New ‘Pathways’ Point Students to Success

MATC Pathway Advisor Erik Riley with student in office pic

Pathway advisor Erik Riley, shown right, assists a student at the Oak Creek Campus.

Their paths to MATC were different, but Andrea Hamer and Melissa Morris have this much in common: The college’s new Academic & Career Pathways helped put them on a track toward success.

“You had assistance offered at every door,” Hamer said of the model. “None of the doors were closed.”

Compared to attending the college 25 years ago, the Pathways experience was an improvement.

“It was totally different then,” she said. “You were really on your own.”

Hamer first came to MATC in 1992 to create better career opportunities to support her family. But balancing her responsibilities without much support from the college posed a challenge.

“Between studying and fulfilling my duties as a wife and a mom, it was very difficult. I had to go to work so I had to make a choice,” she said. “I chose to work.”

While Hamer was away from the college, major changes were underway. Starting in the 2017-18 academic year, the MATC community came together and analyzed success rates. Together faculty, staff and administrators concluded: We can and we will do better for our students.

The Pathways model presented a clear way to do just that, based on the experience of other institutions across the nation. Georgia State University used the framework to increase graduation rates across all student groups and eliminate the gap in rates between white students and students of color.

Early results show similar success at its two-year partner Perimeter College.

  • Declaring that most students who come to the college with a high school credential – a traditional diploma, GED or HSED – can be successful in college-level courses with the right support. As was the case at two-year colleges across the country, too many MATC students were spending semesters “swirling” in remedial coursework without seeing the possibility of college-level success.
  • Replacing a high-stakes test – the Accuplacer – with a more holistic approach to determine the support students need.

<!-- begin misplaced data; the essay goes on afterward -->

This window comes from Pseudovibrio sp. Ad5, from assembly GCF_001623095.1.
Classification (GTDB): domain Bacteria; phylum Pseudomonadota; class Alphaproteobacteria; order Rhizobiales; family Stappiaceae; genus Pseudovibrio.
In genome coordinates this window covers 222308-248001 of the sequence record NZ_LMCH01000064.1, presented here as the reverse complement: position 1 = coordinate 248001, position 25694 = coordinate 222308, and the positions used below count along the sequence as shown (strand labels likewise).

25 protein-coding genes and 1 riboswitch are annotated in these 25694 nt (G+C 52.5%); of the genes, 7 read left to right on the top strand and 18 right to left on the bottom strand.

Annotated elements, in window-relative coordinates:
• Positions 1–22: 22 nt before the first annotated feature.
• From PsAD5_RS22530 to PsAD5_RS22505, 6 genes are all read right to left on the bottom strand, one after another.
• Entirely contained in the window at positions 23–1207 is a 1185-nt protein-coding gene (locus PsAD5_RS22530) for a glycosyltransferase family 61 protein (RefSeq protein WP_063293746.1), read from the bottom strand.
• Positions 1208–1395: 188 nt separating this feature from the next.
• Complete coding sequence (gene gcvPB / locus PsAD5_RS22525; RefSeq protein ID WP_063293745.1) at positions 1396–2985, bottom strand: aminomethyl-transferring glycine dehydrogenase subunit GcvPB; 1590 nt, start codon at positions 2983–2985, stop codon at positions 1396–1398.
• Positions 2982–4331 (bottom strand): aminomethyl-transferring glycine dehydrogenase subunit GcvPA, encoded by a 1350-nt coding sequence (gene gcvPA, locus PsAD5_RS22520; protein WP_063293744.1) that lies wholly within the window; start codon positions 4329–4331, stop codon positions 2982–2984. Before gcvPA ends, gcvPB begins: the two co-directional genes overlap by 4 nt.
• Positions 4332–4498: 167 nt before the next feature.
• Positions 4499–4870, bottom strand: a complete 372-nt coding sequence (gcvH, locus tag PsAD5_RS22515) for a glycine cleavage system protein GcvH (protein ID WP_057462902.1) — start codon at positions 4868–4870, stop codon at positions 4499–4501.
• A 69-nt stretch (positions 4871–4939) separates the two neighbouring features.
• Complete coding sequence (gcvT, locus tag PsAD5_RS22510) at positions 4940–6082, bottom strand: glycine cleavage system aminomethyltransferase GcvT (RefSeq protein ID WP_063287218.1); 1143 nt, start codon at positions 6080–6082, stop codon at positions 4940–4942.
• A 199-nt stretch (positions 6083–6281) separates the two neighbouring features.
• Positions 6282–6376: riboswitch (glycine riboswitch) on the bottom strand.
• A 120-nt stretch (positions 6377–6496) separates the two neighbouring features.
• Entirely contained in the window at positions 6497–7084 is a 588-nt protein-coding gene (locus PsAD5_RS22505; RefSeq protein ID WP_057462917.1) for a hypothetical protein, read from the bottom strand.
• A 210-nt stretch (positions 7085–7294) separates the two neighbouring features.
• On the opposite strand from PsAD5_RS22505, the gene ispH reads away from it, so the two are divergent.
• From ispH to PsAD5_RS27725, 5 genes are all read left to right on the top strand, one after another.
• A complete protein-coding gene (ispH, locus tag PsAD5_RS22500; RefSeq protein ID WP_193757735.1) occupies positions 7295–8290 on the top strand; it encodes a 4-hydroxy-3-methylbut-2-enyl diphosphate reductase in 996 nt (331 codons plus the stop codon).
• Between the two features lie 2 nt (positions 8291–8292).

• Reorganizing the college’s 170-plus programs into seven new Academic & Career Pathways that share “gateway” courses so that students who choose a different program within their Pathway can maximize the credits they already earned. The Pathways are:
    • Business & Management
    • Creative Arts, Design & Media
    • General Education
    • Healthcare
    • Manufacturing, Construction & Transportation
    • Science, Technology, Engineering & Math (STEM)

Just as important, each Pathway is led by a team that includes a dean and student-facing support staff, bridging the gap between the two historic “sides of the house” – academics and student services. Pathway offices offer one place for students to get support for advising, course registration, access to tutoring and help with needs such as food, housing and transportation.

MATC opened its first two Pathways and their offices in Fall 2019. More than 1,000 students were served by Pathway advisors and retention coaches in the first month.

In Spring 2020, the college opened all seven Pathways virtually, and in July, while adhering to health and safety protocols, in-person services were offered in response to students’ requests.

You had assistance offered at every door. None of the doors were closed.

Andrea Hamer MATC student

Students benefit from changes

The Pathways model is all that student Melissa Morris has known at MATC.

Looking for a new option after she lost her job amid the COVID-19 pandemic, she honed in on the Dental Technician program.

After applying to MATC, Morris wanted to talk to someone about the next steps. She called the college and was connected to Pathway advisor Erik Riley.

“I had so many questions – and he would respond to me, sometimes immediately,” Morris said. The advisor helped her feel like she wasn’t “just a number.” Instead, his presence felt “like somebody actually cared to help someone continue their education,” Morris said.

Riley’s support is also something Morris and Hamer have in common.

The Pathway advisor helped Hamer finish her last semester. She always struggled with math, but Riley identified a new course option that worked with her schedule.

“He helped me get my schedule set up to the point where I was able to go full time and complete the five classes,” Hamer said.

And as she prepared to finish her program, Riley also made sure that Hamer’s credits from the first time she attended MATC were properly applied so she could graduate. She did just that in Spring 2020, earning a Criminal Justice Studies associate degree. Hamer wants to work as a state of Wisconsin probation and parole officer.

“MATC provides as much assistance as you need – and if they don’t have what you need – they direct you to the proper channels so you can get the assistance you need,” she said. “It’s an awesome program.”

To apply to MATC, visit